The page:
Fear Vs Freedom
It was fear, during the early 1940s, that led to thousands of citizens being rounded up and forced into internment camps by their own government. This wasn't Nazi Germany, but the American government. Citizens of Japanese, German, and Italian descent were held against their will in what would later be acknowledged as "race prejudice, war hysteria, and a failure of political leadership."
It was fear, in the 1950s, that lead to mass accusations, investigations, loss of careers and even imprisonment. Victims were surveilled, interrogated, publicly accused, and black-listed by their fellow citizens and their own government. This wasn't Communist Russia, but, ironically, the United States government and citizens during the "Red Scare."
It was fear, in the early 2000s, that lead to a government program that sought, captured, and permanently stored all electronic data on its own citizens - without informed consent, warrants, or oversight. This was not draconian China, but the US government, in response to the terrorist attacks of 9/11.
"Those who do not learn history are doomed to repeat it." - George Santayana
Fear is a powerful force, but we cannot kick the Constitution to the curb every time something scary happens. As a citizen of a Democratic Republic, which was founded on the premise that each person possesses "inalienable rights," I believe that freedom is not an afterthought, but of utmost importance.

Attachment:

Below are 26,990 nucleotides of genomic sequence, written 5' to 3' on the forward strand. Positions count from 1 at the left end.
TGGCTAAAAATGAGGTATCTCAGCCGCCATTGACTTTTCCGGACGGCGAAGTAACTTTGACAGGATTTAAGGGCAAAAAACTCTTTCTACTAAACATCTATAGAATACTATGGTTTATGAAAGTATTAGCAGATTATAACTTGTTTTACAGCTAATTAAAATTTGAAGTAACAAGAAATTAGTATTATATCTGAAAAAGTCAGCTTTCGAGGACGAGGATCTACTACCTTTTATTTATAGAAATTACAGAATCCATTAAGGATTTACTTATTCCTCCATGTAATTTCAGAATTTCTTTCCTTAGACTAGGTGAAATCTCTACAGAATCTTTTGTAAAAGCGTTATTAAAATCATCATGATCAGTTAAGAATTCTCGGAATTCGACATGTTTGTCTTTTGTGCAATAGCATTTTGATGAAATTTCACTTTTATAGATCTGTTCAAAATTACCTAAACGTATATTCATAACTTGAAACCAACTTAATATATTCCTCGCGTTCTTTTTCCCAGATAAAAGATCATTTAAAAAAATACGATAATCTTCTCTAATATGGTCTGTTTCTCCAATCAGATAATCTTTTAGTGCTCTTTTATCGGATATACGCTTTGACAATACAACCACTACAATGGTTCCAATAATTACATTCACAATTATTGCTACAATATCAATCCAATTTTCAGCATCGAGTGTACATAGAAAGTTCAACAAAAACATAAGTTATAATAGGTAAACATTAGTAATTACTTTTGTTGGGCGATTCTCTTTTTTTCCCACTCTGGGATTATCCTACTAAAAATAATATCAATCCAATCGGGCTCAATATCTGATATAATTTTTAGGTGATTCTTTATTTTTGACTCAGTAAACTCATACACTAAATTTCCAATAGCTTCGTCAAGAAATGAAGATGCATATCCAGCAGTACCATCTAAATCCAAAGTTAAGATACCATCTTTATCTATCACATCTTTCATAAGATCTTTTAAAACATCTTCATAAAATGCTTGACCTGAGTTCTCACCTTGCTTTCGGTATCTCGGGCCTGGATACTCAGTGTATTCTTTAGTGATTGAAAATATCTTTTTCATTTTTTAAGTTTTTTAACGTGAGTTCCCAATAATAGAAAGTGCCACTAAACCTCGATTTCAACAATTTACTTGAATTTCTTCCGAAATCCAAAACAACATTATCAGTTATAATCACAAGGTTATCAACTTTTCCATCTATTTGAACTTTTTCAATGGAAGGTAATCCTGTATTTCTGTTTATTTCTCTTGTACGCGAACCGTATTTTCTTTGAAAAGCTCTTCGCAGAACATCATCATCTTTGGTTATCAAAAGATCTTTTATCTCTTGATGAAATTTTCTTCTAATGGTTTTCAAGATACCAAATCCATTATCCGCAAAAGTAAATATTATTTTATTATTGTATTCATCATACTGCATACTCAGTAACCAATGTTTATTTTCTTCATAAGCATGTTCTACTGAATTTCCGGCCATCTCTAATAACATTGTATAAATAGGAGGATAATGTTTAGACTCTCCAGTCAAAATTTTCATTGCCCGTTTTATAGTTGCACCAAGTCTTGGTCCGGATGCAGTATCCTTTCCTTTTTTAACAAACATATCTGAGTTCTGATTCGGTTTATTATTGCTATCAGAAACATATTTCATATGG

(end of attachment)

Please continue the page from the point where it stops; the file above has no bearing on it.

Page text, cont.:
I take issue with those who seem to think that freedom is a nice idea when everything is moving along smoothly, but should be abandoned at the first hint of trouble. I believe the opposite: freedom is not simply a nice idea, but it is the foundation and bedrock of who we are as a nation and is ultimately what affords us the greatest levels of safety, peace, and happiness.
Our forefathers felt the same and I believe we should familiarize ourselves with their words.
Is life so dear, or peace so sweet, as to be purchased at the price of chains and slavery? Forbid it, Almighty God! I know not what course others may take; but as for me, give me liberty, or give me death! -Patrick Henry - March 23, 1775
"The hand of heaven appears to have led us on to be, perhaps, humble instruments and means in the great providential dispensation which is completing. We have fled from the political Sodom; let us not look back, lest we perish and become a monument of infamy and derision to the world!..................
.................If there is any man so base or so weak as to prefer a dependence on Great Britain to the dignity and happiness of living a member of a free and independent nation - let me tell him that necessity now demands what the generous principle of patriotism should have dictated................
..............We have now no other alternative than independence, or the most ignominious and galling servitude. The legions of our enemies thicken on our plains; desolation and death mark their bloody career; whilst the mangled corpses of our countrymen seem to cry out to us as a voice from heaven - "Will you permit our posterity to groan under the galling chains of our murderers? Has our blood been expended in vain? Is the only reward which our constancy, till death, has obtained for our country, that it should be sunk into a deeper and more ignominious vassalage? Recollect who are the men that demand your submission; to whose decrees you are invited to pay obedience! Men who, unmindful of their relation to you as brethren, of your long implicit submission to their laws; of the sacrifice which you and your forefathers made of your natural advantages for commerce to their avarice - formed a deliberate plan to wrest from you the small pittance of property which they had permitted you to acquire."
Samuel Adams - 1776
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